Who else grew up playing with Czech wooden picture cubes?
I confess, my wooden picture cubes were the best. I mean, the best of the best.
As a child I remember playing with these wooden blocks almost every day. I never used them just as the puzzle that they were. I used them to build castles and towers, villages and fences, to corral in animals, block invaders and everything in between.
These blocks were, in short my most favorite toy ever.
I know they seem simple, and more than likely, today’s children would probably grow bored with them rather quickly, but that is a shame because such block should be considered standard equipment for all little ones.
So how long have people been playing with such blocks and where did they originate?
Apparently they come from Mesopotamia. Modern excavations have revealed that such blocks or cubes are more than 3,000 years old. Popular in ancient Greece, children were to play with them to learn the basics of mathematics and geometry.
Roman boys then used them to assist with learning the basics of military strategy. Such blocks were used to construct camp plans, battle scenes and military units.
You can find some wonderful sets on eBay.
In 1798, Maria and R.L. Edgeworth’s Practical Education called them”rational toys”. They said that blocks were intended to teach children about gravity and physics, as well as spatial relationships that allow them to see how many different parts become a whole.
These days, the most popular place for wooden blocks such as these is in Japan and China. The Asian people still see the immense value in simple toys.
Jean-Jacques Rousseau, the philosopher, writer, and composer of the 18th century recommended that all children use such blocks to assist in their learning. Such a toy may have even influenced the Enlightenment in France and across Europe!
I’ll tell you one thing…
I was totally feeling enlightened when I got a set that came in a wooden box and had more cubes than ever before!
The greatest heyday of these toys was during the 19th and 20th century when the surfaces of such wooden blocks were actually covered with pictures.
Toy makers got the idea to cut prints into pieces and glue them onto sets of wooden blocks. Every side of each block in the set was then faced with a section of a different picture.
This meant that each way the blocks were turned, they created a new picture – six pictures in all.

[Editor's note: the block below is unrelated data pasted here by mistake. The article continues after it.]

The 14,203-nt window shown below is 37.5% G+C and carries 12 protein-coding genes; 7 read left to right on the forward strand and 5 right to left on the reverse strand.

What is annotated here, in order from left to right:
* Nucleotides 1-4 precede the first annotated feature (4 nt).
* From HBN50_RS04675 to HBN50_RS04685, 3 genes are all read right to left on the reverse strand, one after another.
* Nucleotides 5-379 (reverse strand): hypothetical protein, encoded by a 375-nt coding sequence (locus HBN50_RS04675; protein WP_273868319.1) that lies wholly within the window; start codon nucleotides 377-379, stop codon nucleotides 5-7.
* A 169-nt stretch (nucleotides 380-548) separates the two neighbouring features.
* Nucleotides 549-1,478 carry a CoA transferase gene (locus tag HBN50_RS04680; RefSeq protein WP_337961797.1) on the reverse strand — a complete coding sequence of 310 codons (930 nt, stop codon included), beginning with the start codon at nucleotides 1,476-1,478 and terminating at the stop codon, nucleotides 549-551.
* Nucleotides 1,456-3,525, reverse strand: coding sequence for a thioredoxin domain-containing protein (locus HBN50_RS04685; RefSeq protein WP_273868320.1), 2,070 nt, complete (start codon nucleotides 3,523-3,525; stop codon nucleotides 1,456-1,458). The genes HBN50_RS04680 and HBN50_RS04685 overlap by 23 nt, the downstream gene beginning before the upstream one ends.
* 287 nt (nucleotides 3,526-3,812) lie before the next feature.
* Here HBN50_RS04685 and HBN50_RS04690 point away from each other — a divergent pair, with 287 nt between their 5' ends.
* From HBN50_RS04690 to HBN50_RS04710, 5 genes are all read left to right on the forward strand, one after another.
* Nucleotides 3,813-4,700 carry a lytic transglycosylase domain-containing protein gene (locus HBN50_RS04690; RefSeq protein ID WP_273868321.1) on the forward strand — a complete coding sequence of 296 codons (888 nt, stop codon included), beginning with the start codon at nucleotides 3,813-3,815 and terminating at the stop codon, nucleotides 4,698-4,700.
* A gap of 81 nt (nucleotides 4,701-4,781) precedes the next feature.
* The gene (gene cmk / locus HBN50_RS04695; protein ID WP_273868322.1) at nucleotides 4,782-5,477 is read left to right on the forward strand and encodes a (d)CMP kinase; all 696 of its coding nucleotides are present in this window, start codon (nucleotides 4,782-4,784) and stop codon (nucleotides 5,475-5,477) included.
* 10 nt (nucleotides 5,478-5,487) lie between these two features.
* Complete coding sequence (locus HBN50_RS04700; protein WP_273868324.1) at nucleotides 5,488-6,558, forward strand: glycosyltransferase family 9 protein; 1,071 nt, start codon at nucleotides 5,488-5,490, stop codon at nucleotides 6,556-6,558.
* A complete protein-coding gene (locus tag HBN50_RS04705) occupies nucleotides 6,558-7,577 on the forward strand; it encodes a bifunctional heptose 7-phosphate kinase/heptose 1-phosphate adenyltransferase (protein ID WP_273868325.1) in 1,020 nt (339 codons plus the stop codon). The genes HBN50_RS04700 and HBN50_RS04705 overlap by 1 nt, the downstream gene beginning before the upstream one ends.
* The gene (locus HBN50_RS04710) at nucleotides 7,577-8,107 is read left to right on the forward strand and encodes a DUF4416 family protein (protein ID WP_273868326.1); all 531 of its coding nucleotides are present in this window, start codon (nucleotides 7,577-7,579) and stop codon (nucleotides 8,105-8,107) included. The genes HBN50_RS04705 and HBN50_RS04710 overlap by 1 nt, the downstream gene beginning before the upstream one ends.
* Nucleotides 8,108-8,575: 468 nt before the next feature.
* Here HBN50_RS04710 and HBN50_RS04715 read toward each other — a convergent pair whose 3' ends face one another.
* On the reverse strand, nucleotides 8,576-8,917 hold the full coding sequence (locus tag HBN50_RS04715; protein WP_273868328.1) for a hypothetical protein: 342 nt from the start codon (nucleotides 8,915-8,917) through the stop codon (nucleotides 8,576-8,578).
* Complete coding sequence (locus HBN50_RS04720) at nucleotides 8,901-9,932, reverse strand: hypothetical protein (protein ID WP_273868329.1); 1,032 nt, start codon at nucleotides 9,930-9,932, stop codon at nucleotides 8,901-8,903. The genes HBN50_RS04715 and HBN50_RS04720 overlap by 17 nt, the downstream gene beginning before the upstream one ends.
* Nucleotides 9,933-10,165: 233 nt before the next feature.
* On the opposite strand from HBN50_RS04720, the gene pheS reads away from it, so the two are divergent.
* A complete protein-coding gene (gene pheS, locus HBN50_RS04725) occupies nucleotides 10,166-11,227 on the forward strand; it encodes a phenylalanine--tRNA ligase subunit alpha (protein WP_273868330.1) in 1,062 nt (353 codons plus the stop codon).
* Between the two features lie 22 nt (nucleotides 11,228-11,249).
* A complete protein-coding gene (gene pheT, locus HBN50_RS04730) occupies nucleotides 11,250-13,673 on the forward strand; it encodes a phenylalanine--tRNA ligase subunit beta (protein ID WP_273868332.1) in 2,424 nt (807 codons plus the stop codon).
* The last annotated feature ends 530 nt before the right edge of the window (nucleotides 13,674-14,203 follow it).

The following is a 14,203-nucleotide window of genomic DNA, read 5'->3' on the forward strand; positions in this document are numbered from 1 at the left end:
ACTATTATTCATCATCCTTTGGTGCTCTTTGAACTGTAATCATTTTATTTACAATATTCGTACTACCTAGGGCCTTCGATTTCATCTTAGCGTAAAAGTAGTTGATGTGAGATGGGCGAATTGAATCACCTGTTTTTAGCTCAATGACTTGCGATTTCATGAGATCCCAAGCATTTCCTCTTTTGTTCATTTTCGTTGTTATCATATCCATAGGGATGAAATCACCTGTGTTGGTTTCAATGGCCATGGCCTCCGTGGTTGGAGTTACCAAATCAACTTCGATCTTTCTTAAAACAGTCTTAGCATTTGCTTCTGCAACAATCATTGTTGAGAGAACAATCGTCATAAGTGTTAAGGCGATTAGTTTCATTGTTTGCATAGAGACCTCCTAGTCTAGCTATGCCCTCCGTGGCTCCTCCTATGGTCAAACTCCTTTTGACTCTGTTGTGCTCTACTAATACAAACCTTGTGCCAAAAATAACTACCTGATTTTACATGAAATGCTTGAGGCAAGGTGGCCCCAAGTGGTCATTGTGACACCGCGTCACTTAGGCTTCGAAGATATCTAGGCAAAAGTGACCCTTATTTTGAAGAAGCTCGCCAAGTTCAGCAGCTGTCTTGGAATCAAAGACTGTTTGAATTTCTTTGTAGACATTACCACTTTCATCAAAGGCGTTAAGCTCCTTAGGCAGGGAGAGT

Pure. Playtime. Magic.
I remember mixing my block sets together and then trying to figure out which goes to which. I think I had over 10 sets at one time. Believe it or not, I still have three of them.
Children gain many benefits from playing with blocks.
- Toy blocks build strength in a child’s fingers and hands, and improve eye-hand coordination.
- They help educate children in different shapes.
- Block play encourages children to make friends and cooperate, and is often one of the first experiences a child has playing with others.
- Blocks are a benefit for the children because they encourage interaction and imagination.
- Creativity can be a combined action that is important for social play.
Children can potentially develop their vocabularies as they learn to describe sizes, shapes, and positions.
- Math skills are developed through the process of grouping, adding, and subtracting, particularly with standardized blocks, such as unit blocks.
- Experiences with gravity, balance, and geometry learned from toy blocks also provide intellectual stimulation.
- Children receive creative stimulation by making their own designs with blocks.
Many a great artist has been inspired by such blocks and they still make and sell them all over the Czech Republic. If you are in the USA, you may want to check Amazon or eBay (I’ve put the keywords into the link for you). I am actively searching there to replace some of the ones I grew up with and no longer have.
If you have children, get a set.
Heck, get a set even if you don’t have children.
I’ve found several great ones on eBay, so check them out!
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